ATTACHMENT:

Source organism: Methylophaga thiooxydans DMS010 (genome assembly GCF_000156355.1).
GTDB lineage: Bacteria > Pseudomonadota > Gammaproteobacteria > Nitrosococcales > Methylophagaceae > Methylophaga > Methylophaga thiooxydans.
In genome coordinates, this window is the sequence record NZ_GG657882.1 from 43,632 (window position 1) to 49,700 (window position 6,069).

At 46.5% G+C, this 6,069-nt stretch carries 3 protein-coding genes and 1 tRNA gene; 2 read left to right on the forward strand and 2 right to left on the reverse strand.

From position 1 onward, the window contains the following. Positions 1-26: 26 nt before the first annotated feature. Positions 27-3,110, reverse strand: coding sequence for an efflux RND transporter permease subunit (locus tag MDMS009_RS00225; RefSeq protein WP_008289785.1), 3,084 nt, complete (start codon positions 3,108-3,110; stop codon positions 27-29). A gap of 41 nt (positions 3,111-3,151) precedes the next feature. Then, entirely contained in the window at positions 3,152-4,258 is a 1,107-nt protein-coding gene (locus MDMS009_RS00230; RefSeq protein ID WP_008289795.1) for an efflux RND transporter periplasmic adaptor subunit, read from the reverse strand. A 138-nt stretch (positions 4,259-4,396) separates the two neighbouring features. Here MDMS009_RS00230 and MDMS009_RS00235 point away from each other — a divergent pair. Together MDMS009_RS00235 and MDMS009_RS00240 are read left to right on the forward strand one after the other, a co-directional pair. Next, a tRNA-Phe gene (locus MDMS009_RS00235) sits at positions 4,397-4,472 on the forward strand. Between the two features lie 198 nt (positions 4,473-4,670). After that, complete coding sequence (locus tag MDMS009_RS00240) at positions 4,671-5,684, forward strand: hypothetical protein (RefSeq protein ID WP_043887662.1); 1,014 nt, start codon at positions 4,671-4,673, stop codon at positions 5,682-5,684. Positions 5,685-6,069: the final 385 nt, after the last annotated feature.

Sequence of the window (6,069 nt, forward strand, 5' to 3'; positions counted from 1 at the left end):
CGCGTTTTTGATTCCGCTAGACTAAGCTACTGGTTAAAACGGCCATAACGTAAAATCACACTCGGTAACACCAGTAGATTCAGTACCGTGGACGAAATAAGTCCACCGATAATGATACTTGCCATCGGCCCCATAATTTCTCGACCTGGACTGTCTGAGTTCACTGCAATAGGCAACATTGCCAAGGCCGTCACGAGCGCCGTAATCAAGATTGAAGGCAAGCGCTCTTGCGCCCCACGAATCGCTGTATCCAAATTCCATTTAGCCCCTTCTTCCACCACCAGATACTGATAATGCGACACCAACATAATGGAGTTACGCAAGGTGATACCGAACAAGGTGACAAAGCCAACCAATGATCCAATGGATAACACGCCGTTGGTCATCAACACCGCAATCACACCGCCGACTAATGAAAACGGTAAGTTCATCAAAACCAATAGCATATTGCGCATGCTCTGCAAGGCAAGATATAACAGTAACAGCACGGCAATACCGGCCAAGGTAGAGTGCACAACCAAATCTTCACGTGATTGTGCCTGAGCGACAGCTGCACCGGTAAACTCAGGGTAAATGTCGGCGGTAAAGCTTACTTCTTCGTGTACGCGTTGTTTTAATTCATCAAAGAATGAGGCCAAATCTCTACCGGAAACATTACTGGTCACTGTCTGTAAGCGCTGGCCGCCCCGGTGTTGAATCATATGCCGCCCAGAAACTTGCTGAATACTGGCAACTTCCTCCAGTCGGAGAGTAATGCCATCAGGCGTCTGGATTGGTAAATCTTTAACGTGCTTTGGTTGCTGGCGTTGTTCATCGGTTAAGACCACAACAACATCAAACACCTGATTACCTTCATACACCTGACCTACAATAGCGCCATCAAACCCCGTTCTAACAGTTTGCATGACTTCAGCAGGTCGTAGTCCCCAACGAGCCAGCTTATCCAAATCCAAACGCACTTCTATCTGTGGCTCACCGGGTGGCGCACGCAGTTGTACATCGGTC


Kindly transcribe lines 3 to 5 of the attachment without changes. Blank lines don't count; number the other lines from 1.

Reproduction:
In genome coordinates, this window is the sequence record NZ_GG657882.1 from 43,632 (window position 1) to 49,700 (window position 6,069).

At 46.5% G+C, this 6,069-nt stretch carries 3 protein-coding genes and 1 tRNA gene; 2 read left to right on the forward strand and 2 right to left on the reverse strand.

From position 1 onward, the window contains the following. Positions 1-26: 26 nt before the first annotated feature. Positions 27-3,110, reverse strand: coding sequence for an efflux RND transporter permease subunit (locus tag MDMS009_RS00225; RefSeq protein WP_008289785.1), 3,084 nt, complete (start codon positions 3,108-3,110; stop codon positions 27-29). A gap of 41 nt (positions 3,111-3,151) precedes the next feature. Then, entirely contained in the window at positions 3,152-4,258 is a 1,107-nt protein-coding gene (locus MDMS009_RS00230; RefSeq protein ID WP_008289795.1) for an efflux RND transporter periplasmic adaptor subunit, read from the reverse strand. A 138-nt stretch (positions 4,259-4,396) separates the two neighbouring features. Here MDMS009_RS00230 and MDMS009_RS00235 point away from each other — a divergent pair. Together MDMS009_RS00235 and MDMS009_RS00240 are read left to right on the forward strand one after the other, a co-directional pair. Next, a tRNA-Phe gene (locus MDMS009_RS00235) sits at positions 4,397-4,472 on the forward strand. Between the two features lie 198 nt (positions 4,473-4,670). After that, complete coding sequence (locus tag MDMS009_RS00240) at positions 4,671-5,684, forward strand: hypothetical protein (RefSeq protein ID WP_043887662.1); 1,014 nt, start codon at positions 4,671-4,673, stop codon at positions 5,682-5,684. Positions 5,685-6,069: the final 385 nt, after the last annotated feature.